Make cocktail rye bread sandwiches on New Year’s Day

Nick Leggin
·4 min read
white plate full of cocktail rye bread serving suggestions on a red tablecloth
white plate full of cocktail rye bread serving suggestions on a red tablecloth

The last few weeks of the year are a thoroughly enjoyable routine of special meals and food-centric events. There’s Thanksgiving turkey dinner, trailed by the cavalcade of nogs, tamales, gelt, Bûche de Noël, and cookies throughout December, and then potent-potables-heavy New Year’s Eve. By the time New Year’s Day arrives, there’s a sense of malaise, as we dread the return to routine on January 2. New Year’s Day, as a result, is the denouement of holidays.

But it is a holiday. Mail isn’t delivered on January 1, and if you’re fortunate you get the day off work too. So why not keep the special morsels flowing into the next calendar year? It is on this basis that I humbly submit a candidate for Best and Laziest Holiday Finale Meal: oven-baked cocktail rye sandwiches. This is the perfect food for New Year’s Day, and my immediate family has made a tradition of these the last few years.

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Cocktail rye (also known as party rye or mini rye) is a long loaf of thinly sliced square bread, roughly the same proportions as a sleeve of saltine crackers. The bread itself is a category and not one specific rye style—it can be Jewish rye, pumpernickel, seeded or seedless—but the length, width, and depth of said bread is the unifying cocktail rye trait.

I immediately associate cocktail rye with Rubschlager, a well-known brand in Chicagoland for decades (and a frequent gift to WGN radio callers during the Clinton administration). Growing up we were introduced to Rubschlager through the AM radio repetitions, but we grew to like the darker, sweeter rye bread. Out of habit I still often call cocktail rye Rubschlager, given its earlier ubiquity. Today, other bread makers like Pepperidge Farm and S. Rosen’s have a more prominent role in the Chicagoland cocktail rye scene, especially since Rubschlager’s sale to a Canadian bakery in the mid-2010s. Any will do for the purposes of the New Year’s sandwiches.

This bread is prized for its simplicity and uniqueness. First and foremost, cocktail rye sandwiches are very hard to make poorly. This is key, because some of us are a little groggier than normal on New Year’s Day. I for one don’t feel like springing out of bed to make crown roast of pork after the longest night of the year. If you can wake up and find the kitchen, odds are you can preheat your oven and make half of a sandwich.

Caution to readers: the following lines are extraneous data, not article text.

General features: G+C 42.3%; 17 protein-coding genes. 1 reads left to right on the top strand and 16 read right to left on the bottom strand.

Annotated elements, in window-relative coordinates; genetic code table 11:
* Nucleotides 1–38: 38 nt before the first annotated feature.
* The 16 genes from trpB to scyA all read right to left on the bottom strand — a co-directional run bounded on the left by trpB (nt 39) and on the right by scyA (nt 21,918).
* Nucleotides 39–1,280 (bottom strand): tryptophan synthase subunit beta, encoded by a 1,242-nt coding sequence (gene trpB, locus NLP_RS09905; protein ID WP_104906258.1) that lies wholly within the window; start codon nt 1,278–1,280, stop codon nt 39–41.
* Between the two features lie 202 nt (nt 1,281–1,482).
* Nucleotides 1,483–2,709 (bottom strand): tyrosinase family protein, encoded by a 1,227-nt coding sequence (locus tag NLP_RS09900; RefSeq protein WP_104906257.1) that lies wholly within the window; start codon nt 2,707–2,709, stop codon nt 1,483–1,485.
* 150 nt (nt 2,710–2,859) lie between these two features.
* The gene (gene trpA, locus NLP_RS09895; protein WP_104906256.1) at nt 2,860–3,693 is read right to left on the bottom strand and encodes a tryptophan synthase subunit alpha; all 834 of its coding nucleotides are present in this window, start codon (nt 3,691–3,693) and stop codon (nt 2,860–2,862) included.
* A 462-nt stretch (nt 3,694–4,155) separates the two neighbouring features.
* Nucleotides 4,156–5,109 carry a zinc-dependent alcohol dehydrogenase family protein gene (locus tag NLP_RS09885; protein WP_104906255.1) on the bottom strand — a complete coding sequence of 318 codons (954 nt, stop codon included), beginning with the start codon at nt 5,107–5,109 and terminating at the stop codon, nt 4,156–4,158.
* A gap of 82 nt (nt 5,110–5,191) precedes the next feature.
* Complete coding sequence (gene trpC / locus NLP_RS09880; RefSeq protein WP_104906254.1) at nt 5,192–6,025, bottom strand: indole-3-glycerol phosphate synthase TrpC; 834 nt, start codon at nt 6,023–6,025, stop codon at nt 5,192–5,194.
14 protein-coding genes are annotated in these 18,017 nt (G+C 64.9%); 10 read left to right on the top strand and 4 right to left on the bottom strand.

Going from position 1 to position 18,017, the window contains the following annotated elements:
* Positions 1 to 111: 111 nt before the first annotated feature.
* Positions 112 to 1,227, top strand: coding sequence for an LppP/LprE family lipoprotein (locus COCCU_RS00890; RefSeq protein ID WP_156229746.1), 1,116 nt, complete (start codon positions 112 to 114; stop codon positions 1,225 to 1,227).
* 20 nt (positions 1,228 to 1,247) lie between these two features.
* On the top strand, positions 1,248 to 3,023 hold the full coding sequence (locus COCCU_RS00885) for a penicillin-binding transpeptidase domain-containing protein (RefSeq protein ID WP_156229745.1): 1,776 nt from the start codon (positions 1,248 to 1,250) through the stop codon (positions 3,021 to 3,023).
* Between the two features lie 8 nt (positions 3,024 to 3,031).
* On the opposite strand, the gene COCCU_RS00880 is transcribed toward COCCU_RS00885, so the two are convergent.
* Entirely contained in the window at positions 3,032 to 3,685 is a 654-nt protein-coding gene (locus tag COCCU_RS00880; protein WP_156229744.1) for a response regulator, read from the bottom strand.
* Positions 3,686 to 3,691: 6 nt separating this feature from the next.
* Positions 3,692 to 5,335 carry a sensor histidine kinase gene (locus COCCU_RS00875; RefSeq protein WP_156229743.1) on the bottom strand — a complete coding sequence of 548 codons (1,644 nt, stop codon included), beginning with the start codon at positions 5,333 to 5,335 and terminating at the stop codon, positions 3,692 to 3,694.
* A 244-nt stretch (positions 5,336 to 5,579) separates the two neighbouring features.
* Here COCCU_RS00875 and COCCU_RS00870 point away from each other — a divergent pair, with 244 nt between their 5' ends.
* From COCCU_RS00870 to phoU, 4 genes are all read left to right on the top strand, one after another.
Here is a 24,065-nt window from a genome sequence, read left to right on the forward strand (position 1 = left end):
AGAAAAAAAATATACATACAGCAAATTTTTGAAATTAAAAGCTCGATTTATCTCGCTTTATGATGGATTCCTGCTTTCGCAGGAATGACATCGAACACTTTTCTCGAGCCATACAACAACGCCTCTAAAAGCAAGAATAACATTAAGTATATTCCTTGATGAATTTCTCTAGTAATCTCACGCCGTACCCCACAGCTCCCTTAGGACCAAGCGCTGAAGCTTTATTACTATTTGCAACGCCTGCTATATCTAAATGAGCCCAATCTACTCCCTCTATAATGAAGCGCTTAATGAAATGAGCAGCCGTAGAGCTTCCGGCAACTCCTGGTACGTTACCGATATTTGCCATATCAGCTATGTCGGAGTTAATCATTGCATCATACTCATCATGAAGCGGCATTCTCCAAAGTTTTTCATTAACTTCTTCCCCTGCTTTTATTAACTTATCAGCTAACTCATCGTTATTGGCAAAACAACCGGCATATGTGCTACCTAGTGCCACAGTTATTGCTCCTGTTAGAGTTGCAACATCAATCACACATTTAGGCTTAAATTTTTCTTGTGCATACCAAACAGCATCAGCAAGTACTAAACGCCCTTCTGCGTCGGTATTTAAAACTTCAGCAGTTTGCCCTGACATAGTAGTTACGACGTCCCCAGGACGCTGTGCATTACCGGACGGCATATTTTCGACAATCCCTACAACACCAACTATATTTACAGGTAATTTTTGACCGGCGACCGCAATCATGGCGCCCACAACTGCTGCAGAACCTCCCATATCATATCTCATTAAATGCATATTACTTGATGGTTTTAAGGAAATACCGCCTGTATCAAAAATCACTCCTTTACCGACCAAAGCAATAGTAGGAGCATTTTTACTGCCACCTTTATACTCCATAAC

Cocktail rye, like most any other sandwich bread, is a blank canvas. My wife’s family tends to go for the “mini-reuben” approach, with corned beef, sauerkraut, mustard and Swiss cheese. I prefer my stepmom’s approach of melting cheddar cheese on top of little smokies sliced lengthwise, green peppers, or a slice of tomato. We’ve recently experimented with sweeter toppings like peanut butter, brown sugar, and a slice of plum. With a typical loaf of cocktail rye you can yield two cookie sheets’ worth of sandwiches, so in reality you can try them all at once.

We’ll typically serve our sandwiches open-faced. A preheated 400-degree oven provides enough oomph to melt cheese and sufficiently heat the sandwich contents. A key step is to butter or oil the side of the bread that touches the pan, to get a nice browned crust. I recommend placing the sandwiches directly onto the sheet; you’ll get less mess if you put parchment paper under the sandwiches, but also less crust.

The novelty of cocktail rye bread cannot be overstated. Somehow, it just feels special to eat these tiny little sandwiches. Maybe it’s because, like so many holiday foods, we spend 364 days a year not eating it. I don’t even think about the bread until I start hearing Burl Ives on the radio. But like a Thanksgiving turkey, the time-boxing of the ingredient adds to its mystique.

It’s nice to have one last novel (but not elaborate) meal to close the book on the season and commemorate the new year. Cocktail rye sandwiches offer enough rarity and variety to make New Year’s Day a first-class food day along with its holiday brethren, without much work. So the next time you wake up on January 1 around brunchtime and stumble into the kitchen to make lunch, now you have something to look forward to.